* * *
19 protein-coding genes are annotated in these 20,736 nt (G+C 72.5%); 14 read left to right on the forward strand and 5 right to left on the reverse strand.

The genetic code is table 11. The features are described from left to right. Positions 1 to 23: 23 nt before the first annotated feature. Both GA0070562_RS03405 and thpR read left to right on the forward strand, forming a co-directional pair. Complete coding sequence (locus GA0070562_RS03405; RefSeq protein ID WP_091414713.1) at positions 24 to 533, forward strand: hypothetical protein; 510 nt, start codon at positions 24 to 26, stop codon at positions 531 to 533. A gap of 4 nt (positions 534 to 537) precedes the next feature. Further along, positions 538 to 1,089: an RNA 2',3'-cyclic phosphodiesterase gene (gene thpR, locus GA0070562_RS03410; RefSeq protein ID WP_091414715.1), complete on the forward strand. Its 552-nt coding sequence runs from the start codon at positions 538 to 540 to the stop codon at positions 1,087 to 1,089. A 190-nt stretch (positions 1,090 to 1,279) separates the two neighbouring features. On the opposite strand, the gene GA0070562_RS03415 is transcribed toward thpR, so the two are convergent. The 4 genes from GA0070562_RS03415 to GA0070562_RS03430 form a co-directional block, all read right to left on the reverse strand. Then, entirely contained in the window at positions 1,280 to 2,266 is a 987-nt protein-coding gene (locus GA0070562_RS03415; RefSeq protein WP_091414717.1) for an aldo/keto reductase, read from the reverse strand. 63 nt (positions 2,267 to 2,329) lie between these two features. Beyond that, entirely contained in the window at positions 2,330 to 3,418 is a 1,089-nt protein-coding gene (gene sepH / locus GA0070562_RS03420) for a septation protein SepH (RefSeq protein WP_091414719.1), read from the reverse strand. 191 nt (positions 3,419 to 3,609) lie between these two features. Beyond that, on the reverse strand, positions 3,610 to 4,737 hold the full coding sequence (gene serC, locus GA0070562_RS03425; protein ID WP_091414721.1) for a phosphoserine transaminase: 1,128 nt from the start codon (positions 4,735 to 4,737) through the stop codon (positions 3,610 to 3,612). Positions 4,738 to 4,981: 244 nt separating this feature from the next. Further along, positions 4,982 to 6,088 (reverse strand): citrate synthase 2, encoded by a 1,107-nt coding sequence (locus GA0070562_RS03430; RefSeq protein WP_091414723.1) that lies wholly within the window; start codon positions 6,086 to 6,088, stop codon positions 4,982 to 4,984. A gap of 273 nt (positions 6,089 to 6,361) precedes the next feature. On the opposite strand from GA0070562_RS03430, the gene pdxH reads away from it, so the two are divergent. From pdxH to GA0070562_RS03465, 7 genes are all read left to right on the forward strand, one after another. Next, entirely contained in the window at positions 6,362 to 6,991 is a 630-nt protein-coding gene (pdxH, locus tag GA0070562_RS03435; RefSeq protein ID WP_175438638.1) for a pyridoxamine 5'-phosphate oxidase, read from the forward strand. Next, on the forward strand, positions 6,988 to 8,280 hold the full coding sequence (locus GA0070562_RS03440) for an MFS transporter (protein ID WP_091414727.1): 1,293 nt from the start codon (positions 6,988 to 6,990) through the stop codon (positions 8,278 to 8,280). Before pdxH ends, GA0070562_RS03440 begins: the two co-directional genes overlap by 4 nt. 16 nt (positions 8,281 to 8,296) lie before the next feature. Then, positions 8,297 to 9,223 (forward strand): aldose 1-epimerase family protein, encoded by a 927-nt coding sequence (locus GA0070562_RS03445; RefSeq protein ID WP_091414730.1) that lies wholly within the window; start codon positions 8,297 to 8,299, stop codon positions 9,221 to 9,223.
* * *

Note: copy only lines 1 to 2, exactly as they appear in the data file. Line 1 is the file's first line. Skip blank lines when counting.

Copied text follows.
19 protein-coding genes are annotated in these 20,736 nt (G+C 72.5%); 14 read left to right on the forward strand and 5 right to left on the reverse strand.

The genetic code is table 11. The features are described from left to right. Positions 1 to 23: 23 nt before the first annotated feature. Both GA0070562_RS03405 and thpR read left to right on the forward strand, forming a co-directional pair. Complete coding sequence (locus GA0070562_RS03405; RefSeq protein ID WP_091414713.1) at positions 24 to 533, forward strand: hypothetical protein; 510 nt, start codon at positions 24 to 26, stop codon at positions 531 to 533. A gap of 4 nt (positions 534 to 537) precedes the next feature. Further along, positions 538 to 1,089: an RNA 2',3'-cyclic phosphodiesterase gene (gene thpR, locus GA0070562_RS03410; RefSeq protein ID WP_091414715.1), complete on the forward strand. Its 552-nt coding sequence runs from the start codon at positions 538 to 540 to the stop codon at positions 1,087 to 1,089. A 190-nt stretch (positions 1,090 to 1,279) separates the two neighbouring features. On the opposite strand, the gene GA0070562_RS03415 is transcribed toward thpR, so the two are convergent. The 4 genes from GA0070562_RS03415 to GA0070562_RS03430 form a co-directional block, all read right to left on the reverse strand. Then, entirely contained in the window at positions 1,280 to 2,266 is a 987-nt protein-coding gene (locus GA0070562_RS03415; RefSeq protein WP_091414717.1) for an aldo/keto reductase, read from the reverse strand. 63 nt (positions 2,267 to 2,329) lie between these two features. Beyond that, entirely contained in the window at positions 2,330 to 3,418 is a 1,089-nt protein-coding gene (gene sepH / locus GA0070562_RS03420) for a septation protein SepH (RefSeq protein WP_091414719.1), read from the reverse strand. 191 nt (positions 3,419 to 3,609) lie between these two features. Beyond that, on the reverse strand, positions 3,610 to 4,737 hold the full coding sequence (gene serC, locus GA0070562_RS03425; protein ID WP_091414721.1) for a phosphoserine transaminase: 1,128 nt from the start codon (positions 4,735 to 4,737) through the stop codon (positions 3,610 to 3,612). Positions 4,738 to 4,981: 244 nt separating this feature from the next. Further along, positions 4,982 to 6,088 (reverse strand): citrate synthase 2, encoded by a 1,107-nt coding sequence (locus GA0070562_RS03430; RefSeq protein WP_091414723.1) that lies wholly within the window; start codon positions 6,086 to 6,088, stop codon positions 4,982 to 4,984. A gap of 273 nt (positions 6,089 to 6,361) precedes the next feature. On the opposite strand from GA0070562_RS03430, the gene pdxH reads away from it, so the two are divergent. From pdxH to GA0070562_RS03465, 7 genes are all read left to right on the forward strand, one after another. Next, entirely contained in the window at positions 6,362 to 6,991 is a 630-nt protein-coding gene (pdxH, locus tag GA0070562_RS03435; RefSeq protein ID WP_175438638.1) for a pyridoxamine 5'-phosphate oxidase, read from the forward strand. Next, on the forward strand, positions 6,988 to 8,280 hold the full coding sequence (locus GA0070562_RS03440) for an MFS transporter (protein ID WP_091414727.1): 1,293 nt from the start codon (positions 6,988 to 6,990) through the stop codon (positions 8,278 to 8,280). Before pdxH ends, GA0070562_RS03440 begins: the two co-directional genes overlap by 4 nt. 16 nt (positions 8,281 to 8,296) lie before the next feature. Then, positions 8,297 to 9,223 (forward strand): aldose 1-epimerase family protein, encoded by a 927-nt coding sequence (locus GA0070562_RS03445; RefSeq protein ID WP_091414730.1) that lies wholly within the window; start codon positions 8,297 to 8,299, stop codon positions 9,221 to 9,223.